U.S. stocks were lower in choppy trade Tuesday as investors reacted to Russian President Vladimir Putin’s decision to order troops to breakaway regions of Ukraine, escalating tensions and raising fears of a full-scale invasion.
Markets in the U.S. were closed Monday in observance of the Presidents Day holiday, with trade on Tuesday providing the first opportunity for investors to react to developments in Eastern Europe.
How are stock-index futures performing?
The Dow Jones Industrial Average
fell 255 points, or 0.8%, to 33,824.
The S&P 500
was down 18 points, or 0.4%, at 4,330.
The Nasdaq Composite
shed 66 points, or 0.5%, to 13,482.
What’s driving the market?
Putin ordered forces Monday into separatist regions of eastern Ukraine. The announcement raised fears, which have kept investors skittish, that an invasion was about to materialize.
The White House said President Joe Biden will issue an executive order that “will prohibit new investment, trade, and financing by U.S. persons’’ in those areas, and a further round of sanctions against Moscow were also expected.
Meanwhile, officials from the European Union referred to Putin’s latest moves, including the recognition of the independence of the Russian separatist Donetsk and Luhansk regions’ independence, as “a blatant violation of international law.” And Germany took steps to halt certification of the Nord Stream 2 pipeline that’s set to carry natural gas from Russia to Western Europe.
Stock-index futures plunged overnight in reaction to the Russian moves but steadied somewhat ahead of Tuesday’s opening bell. Equities began the day lower, but have seen choppy price action in morning trade, with the S&P 500 and Nasdaq Composite moving between gains and losses.
While Putin’s actions have escalated tensions, the move so far have fallen short of the sort of full-scale invasion that remains the biggest potential worry for investors, said Tom Martin, senior portfolio manager at Globalt, in a phone interview.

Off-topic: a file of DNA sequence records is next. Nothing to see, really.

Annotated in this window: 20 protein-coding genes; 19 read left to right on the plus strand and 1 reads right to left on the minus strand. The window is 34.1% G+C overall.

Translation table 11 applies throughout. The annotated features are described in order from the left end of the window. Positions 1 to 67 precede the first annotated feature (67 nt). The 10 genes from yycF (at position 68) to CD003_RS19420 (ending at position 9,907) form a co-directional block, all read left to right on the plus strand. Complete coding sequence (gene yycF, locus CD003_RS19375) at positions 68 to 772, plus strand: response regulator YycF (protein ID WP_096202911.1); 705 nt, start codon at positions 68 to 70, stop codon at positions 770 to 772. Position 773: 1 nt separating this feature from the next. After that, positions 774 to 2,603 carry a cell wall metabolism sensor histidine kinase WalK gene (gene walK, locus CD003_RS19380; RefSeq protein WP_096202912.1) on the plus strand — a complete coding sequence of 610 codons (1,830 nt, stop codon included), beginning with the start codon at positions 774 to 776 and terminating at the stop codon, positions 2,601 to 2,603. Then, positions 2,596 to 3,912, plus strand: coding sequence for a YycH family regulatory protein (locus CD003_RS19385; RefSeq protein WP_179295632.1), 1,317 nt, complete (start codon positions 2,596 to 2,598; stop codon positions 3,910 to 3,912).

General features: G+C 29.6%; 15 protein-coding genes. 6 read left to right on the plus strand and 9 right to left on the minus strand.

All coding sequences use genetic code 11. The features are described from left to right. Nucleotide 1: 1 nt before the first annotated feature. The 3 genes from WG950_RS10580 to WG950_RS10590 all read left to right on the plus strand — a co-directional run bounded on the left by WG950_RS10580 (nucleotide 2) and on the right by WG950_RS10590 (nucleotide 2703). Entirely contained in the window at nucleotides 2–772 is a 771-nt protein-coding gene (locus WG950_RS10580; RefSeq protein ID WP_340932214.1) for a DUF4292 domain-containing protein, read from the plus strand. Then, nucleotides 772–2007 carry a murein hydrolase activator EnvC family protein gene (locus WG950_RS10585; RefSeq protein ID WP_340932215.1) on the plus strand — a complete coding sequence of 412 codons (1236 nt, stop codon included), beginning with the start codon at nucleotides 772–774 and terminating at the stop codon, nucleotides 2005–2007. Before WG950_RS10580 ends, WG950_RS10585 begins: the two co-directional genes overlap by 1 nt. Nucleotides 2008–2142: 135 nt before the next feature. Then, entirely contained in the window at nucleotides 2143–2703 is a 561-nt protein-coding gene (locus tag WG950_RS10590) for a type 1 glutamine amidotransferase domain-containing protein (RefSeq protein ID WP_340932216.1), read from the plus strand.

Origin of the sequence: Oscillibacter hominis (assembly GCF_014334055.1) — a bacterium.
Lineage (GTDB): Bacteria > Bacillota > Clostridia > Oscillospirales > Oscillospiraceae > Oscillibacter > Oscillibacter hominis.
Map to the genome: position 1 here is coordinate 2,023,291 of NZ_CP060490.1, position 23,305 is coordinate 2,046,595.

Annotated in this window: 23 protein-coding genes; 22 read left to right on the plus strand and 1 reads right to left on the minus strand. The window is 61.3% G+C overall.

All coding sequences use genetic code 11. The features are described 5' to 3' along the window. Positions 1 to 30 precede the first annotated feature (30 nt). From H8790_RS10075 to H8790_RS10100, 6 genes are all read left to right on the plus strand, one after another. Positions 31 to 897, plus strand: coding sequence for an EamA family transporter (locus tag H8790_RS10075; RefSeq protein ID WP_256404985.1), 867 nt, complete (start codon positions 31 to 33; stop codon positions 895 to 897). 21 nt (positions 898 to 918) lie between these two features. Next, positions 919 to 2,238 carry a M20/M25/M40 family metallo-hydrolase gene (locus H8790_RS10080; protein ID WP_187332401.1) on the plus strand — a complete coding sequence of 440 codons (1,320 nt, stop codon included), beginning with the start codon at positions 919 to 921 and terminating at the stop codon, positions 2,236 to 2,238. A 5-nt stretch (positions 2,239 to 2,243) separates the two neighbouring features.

Oil prices jumped but have pulled back from highs, while haven-related buying of Treasurys faded, allowing yields to edge higher.
“What we’re seeing is a fairly muted reaction,” Martin said. “At this point it’s back to things like what’s happening with inflation and what do we think the Fed is going to do with regard to that.”
Stocks appeared to find support in early trading after a pair of surveys of purchasing managers showed private-sector activity in the U.S. economy picked up last month as the spread of the omicron variant of the coronavirus faded.
A “flash” index of activity by service-oriented companies jumped to 57.5 this month from an 18-month low of 51.1 in January, IHS Markit said. A similar gauge of manufacturers rose to 52.5 in February from 50.5.
Geopolitical fears and the potential shakeout from a further escalation of tensions around Ukraine were being weighed against monetary policy considerations, with the U.S. Federal Reserve seen preparing to deliver a series of interest rate increases beginning next month.
“Most of the selloff in global equities this year can be attributed to the hawkish shift by the world’s major central banks,” Neil Shearing, Group Chief Economist, at Capitol Economics, wrote in a note to clients early Tuesday. “This suggests that there is still significant downside for global stock markets (and upside for safe havens, including U.S. Treasurys) if the conflict escalates.”
Which companies are in focus?
Home Depot Inc.
reported fiscal fourth-quarter profit and sales that rose above expectations and announced a 15% increase in its dividend. Shares of the home-improvement retail giant fell nearly 7%.
What are other assets doing?
The yield on the 10-year Treasury note
rose 1.3 basis points to 1.939%. Yields and debt prices move opposite each other.
The ICE U.S. Dollar Index
a measure of the currency against a basket of six major rivals, was down 0.1%.
rose 2.2% to around $37,852.